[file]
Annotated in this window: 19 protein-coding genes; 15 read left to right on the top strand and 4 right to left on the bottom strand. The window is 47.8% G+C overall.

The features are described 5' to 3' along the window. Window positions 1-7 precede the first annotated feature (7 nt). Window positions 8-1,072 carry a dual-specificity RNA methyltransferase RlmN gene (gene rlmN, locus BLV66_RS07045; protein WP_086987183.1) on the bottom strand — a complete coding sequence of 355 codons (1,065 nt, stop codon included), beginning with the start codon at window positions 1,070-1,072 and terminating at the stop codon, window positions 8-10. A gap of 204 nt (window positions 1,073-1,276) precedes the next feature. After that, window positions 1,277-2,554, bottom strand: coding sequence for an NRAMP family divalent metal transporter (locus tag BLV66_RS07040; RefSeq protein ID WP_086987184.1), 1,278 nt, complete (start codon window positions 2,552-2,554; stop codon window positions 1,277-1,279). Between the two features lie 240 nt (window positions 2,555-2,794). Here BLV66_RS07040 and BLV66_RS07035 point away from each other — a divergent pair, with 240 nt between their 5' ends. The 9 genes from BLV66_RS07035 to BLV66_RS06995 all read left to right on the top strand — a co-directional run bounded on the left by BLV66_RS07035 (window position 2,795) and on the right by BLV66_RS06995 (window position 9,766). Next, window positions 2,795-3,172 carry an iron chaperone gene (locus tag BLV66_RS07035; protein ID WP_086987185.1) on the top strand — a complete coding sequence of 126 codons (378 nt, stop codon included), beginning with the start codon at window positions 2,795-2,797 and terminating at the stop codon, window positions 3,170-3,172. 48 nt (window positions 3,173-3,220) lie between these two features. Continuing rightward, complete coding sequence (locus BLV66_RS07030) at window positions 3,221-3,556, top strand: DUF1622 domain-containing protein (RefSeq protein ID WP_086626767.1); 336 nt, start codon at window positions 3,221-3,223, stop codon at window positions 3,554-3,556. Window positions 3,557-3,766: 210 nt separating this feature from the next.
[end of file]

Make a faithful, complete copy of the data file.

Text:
Annotated in this window: 19 protein-coding genes; 15 read left to right on the top strand and 4 right to left on the bottom strand. The window is 47.8% G+C overall.

The features are described 5' to 3' along the window. Window positions 1-7 precede the first annotated feature (7 nt). Window positions 8-1,072 carry a dual-specificity RNA methyltransferase RlmN gene (gene rlmN, locus BLV66_RS07045; protein WP_086987183.1) on the bottom strand — a complete coding sequence of 355 codons (1,065 nt, stop codon included), beginning with the start codon at window positions 1,070-1,072 and terminating at the stop codon, window positions 8-10. A gap of 204 nt (window positions 1,073-1,276) precedes the next feature. After that, window positions 1,277-2,554, bottom strand: coding sequence for an NRAMP family divalent metal transporter (locus tag BLV66_RS07040; RefSeq protein ID WP_086987184.1), 1,278 nt, complete (start codon window positions 2,552-2,554; stop codon window positions 1,277-1,279). Between the two features lie 240 nt (window positions 2,555-2,794). Here BLV66_RS07040 and BLV66_RS07035 point away from each other — a divergent pair, with 240 nt between their 5' ends. The 9 genes from BLV66_RS07035 to BLV66_RS06995 all read left to right on the top strand — a co-directional run bounded on the left by BLV66_RS07035 (window position 2,795) and on the right by BLV66_RS06995 (window position 9,766). Next, window positions 2,795-3,172 carry an iron chaperone gene (locus tag BLV66_RS07035; protein ID WP_086987185.1) on the top strand — a complete coding sequence of 126 codons (378 nt, stop codon included), beginning with the start codon at window positions 2,795-2,797 and terminating at the stop codon, window positions 3,170-3,172. 48 nt (window positions 3,173-3,220) lie between these two features. Continuing rightward, complete coding sequence (locus BLV66_RS07030) at window positions 3,221-3,556, top strand: DUF1622 domain-containing protein (RefSeq protein ID WP_086626767.1); 336 nt, start codon at window positions 3,221-3,223, stop codon at window positions 3,554-3,556. Window positions 3,557-3,766: 210 nt separating this feature from the next.